Alessandro Michele’s touch reaches from fashion to fragrance with another striking creation for fall: Gucci Bloom
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Jasmine, one of Bloom’s most prominent notes, is complemented by rarer aroPDV OLNH WKDW RI WKH ŴRZHU RI the Rangoon creeper, which has never before been used in a perfume. Grown in southern ,QGLD WKH EORVVRP RSHQVBDW dusk, gradually deepening in color from white to pink to a deep red. Gucci Bloom similarly evolves as you wear LW IURP DQ LQLWLDO ŴRUDO VFHQW WR a more intense, earthier tone that’s especially suited to fall.
The fragrance is bolder and less delicate than the brand’s other women’s offerings, like Eau de Gucci (which debuted in 1993 with its mix of citrus, tuberose, and lily of the valley) and Envy (a fresher, grassier fragrance introduced in 1997). Bloom is, essentially, a perfume for Michele’s modern woman: feminine and beautiful but never predictable or shy. (Appropriately, actress Dakota Johnson, artist Petra Collins, and model Hari Nef are at the center of Bloom’s DGBFDPSDLJQ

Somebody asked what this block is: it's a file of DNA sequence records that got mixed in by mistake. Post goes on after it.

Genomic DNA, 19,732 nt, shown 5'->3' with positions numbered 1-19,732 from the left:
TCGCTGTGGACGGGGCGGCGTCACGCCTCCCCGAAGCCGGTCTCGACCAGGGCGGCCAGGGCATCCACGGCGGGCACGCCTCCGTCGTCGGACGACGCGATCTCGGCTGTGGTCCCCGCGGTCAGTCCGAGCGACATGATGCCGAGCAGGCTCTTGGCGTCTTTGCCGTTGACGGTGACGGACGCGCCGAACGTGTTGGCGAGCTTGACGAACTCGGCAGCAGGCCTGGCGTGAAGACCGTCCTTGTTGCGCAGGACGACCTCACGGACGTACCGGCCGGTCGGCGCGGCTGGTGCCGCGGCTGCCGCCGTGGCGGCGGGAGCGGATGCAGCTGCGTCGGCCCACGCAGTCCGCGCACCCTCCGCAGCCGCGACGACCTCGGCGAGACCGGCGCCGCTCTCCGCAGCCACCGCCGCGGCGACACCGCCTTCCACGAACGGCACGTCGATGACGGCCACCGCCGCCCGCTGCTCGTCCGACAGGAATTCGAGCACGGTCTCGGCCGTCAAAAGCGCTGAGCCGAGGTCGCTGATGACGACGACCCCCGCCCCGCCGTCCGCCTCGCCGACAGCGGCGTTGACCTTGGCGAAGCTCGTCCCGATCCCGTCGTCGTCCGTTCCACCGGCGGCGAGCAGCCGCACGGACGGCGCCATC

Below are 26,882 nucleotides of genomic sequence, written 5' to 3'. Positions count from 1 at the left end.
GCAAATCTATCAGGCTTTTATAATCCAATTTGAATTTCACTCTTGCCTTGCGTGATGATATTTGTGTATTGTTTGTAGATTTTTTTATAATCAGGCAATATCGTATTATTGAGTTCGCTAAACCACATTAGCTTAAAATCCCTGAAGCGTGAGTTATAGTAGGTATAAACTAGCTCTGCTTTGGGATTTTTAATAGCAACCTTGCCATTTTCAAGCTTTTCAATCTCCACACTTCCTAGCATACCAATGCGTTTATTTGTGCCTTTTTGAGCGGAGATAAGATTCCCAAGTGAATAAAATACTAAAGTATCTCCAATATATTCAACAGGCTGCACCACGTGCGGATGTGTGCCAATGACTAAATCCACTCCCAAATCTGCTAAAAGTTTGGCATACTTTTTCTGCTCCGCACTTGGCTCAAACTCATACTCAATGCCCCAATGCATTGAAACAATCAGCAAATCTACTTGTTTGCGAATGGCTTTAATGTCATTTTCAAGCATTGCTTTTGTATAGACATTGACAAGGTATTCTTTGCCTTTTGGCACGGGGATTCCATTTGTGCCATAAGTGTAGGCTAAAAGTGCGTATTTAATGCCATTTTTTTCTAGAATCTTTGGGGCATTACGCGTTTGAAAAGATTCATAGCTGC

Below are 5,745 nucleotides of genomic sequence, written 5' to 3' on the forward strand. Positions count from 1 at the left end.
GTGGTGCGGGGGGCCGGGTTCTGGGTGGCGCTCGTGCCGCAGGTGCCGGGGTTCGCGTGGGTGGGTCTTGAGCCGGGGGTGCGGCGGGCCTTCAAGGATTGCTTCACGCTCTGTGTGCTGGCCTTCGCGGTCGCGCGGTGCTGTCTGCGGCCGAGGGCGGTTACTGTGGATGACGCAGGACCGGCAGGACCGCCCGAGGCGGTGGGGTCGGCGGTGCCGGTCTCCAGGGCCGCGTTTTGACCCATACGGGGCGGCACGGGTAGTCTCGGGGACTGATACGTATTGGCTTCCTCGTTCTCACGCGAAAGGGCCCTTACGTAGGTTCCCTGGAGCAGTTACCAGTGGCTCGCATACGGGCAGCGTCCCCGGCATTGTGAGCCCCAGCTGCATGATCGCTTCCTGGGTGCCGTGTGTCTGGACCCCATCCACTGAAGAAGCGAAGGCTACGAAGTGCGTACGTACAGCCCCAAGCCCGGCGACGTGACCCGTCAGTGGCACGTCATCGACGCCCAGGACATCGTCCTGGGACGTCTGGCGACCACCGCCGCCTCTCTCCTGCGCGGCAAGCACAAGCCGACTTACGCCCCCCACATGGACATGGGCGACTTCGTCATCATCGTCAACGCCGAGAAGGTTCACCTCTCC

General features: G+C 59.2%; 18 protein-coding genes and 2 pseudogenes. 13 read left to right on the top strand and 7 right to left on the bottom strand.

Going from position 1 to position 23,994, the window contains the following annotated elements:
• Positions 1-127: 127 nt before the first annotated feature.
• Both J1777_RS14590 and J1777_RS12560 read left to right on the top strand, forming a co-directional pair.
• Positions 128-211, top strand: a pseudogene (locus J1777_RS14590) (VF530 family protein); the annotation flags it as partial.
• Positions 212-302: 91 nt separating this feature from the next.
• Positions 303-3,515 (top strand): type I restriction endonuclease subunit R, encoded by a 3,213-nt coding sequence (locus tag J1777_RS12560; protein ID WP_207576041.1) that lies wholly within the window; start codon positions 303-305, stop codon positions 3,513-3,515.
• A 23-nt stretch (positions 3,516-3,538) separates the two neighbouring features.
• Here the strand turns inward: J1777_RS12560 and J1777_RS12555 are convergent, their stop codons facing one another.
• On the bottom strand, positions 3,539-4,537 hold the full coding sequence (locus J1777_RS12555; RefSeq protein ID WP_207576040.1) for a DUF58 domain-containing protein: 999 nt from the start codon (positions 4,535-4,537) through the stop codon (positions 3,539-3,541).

While the company LQWURGXFHG LWV ƓUVW SHUIXPH Gucci No. 1, in 1974, and has had international success in the arena ever since, it has increased its focus on fragrance over the last decade, unveiling more scents than ever before, like 2009’s clean, youthful Flora and, in 2010, the bold Gucci Guilty. But Bloom is the only perfume with Michele’s thorough input and imprint. To create LWV SRZHUIXO ŴRUDO EOHQG he worked with revered perfumer Alberto Morillas, whose résumé includes Calvin Klein’s CK One and Cartier’s Panthère de Cartier. The result, like most of Gucci’s offerings, seems to bridge a gap, appealing as much to a sophisticated socialite who’s been a Gucci fan for decades as it does to a young woman, newer to Gucci, heading out for a night on the town.